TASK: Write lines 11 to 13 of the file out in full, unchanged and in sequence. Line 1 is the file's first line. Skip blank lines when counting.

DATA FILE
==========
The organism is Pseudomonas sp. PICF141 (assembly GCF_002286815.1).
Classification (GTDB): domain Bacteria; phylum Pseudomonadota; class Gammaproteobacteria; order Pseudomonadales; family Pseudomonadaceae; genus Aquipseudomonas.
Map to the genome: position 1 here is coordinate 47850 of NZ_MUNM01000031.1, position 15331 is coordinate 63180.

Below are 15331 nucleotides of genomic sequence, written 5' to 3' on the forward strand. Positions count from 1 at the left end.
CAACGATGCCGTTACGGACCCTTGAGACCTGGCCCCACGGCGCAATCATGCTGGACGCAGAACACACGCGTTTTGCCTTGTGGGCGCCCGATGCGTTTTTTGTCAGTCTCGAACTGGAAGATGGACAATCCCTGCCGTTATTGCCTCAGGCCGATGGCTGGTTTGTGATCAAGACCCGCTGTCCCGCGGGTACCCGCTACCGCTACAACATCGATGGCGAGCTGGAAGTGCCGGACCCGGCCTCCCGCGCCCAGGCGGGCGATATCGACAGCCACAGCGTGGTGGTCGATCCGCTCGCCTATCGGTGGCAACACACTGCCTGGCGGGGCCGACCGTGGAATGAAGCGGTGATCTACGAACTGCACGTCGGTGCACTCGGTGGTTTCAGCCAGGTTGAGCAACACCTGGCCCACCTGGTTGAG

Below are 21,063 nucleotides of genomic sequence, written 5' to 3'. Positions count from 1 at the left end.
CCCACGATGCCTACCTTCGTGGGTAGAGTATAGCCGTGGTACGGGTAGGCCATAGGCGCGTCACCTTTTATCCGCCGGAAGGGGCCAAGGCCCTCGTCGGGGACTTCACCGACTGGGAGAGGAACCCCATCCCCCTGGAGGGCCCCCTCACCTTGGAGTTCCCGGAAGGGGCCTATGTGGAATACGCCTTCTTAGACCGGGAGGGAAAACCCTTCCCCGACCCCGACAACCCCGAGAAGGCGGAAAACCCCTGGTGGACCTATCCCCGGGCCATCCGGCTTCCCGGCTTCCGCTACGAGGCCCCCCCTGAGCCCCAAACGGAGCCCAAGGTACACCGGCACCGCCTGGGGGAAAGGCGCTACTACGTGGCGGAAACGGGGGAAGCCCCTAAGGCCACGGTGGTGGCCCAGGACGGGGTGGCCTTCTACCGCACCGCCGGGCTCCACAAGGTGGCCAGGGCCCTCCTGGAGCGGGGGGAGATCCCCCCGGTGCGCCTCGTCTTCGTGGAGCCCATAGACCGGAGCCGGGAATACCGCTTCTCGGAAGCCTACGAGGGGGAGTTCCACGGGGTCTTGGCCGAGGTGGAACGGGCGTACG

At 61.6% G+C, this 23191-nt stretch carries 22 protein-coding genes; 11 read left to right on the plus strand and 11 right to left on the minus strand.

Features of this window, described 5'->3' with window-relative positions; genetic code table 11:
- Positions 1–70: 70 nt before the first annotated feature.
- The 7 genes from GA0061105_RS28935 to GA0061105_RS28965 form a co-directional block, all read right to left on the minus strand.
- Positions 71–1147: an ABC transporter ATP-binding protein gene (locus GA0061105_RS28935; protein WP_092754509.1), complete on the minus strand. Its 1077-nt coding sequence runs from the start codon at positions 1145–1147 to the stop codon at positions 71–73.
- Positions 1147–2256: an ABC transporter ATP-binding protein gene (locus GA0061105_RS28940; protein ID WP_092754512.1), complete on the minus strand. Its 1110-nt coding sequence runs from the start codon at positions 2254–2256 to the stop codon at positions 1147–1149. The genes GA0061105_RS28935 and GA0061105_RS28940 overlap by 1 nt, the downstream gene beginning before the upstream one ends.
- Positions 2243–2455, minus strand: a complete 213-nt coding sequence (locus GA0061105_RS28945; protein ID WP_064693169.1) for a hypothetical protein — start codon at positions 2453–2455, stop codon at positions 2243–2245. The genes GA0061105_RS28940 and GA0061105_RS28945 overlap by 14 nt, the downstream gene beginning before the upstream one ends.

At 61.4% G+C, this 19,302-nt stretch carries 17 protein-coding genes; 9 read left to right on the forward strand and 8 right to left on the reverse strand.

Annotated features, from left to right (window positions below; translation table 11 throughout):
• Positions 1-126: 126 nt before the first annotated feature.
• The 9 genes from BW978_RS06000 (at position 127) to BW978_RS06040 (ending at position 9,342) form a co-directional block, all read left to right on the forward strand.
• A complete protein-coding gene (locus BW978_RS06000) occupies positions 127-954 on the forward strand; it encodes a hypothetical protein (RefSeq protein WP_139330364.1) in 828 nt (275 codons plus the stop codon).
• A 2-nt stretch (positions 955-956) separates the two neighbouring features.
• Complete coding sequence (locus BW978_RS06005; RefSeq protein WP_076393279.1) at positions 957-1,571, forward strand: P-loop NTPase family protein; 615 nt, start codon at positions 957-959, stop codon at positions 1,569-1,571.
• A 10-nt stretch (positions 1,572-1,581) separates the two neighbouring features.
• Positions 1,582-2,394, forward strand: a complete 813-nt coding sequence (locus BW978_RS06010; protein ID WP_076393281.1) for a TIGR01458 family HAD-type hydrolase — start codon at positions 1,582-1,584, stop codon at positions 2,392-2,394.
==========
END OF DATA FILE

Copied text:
- The 7 genes from GA0061105_RS28935 to GA0061105_RS28965 form a co-directional block, all read right to left on the minus strand.
- Positions 71–1147: an ABC transporter ATP-binding protein gene (locus GA0061105_RS28935; protein WP_092754509.1), complete on the minus strand. Its 1077-nt coding sequence runs from the start codon at positions 1145–1147 to the stop codon at positions 71–73.
- Positions 1147–2256: an ABC transporter ATP-binding protein gene (locus GA0061105_RS28940; protein ID WP_092754512.1), complete on the minus strand. Its 1110-nt coding sequence runs from the start codon at positions 2254–2256 to the stop codon at positions 1147–1149. The genes GA0061105_RS28935 and GA0061105_RS28940 overlap by 1 nt, the downstream gene beginning before the upstream one ends.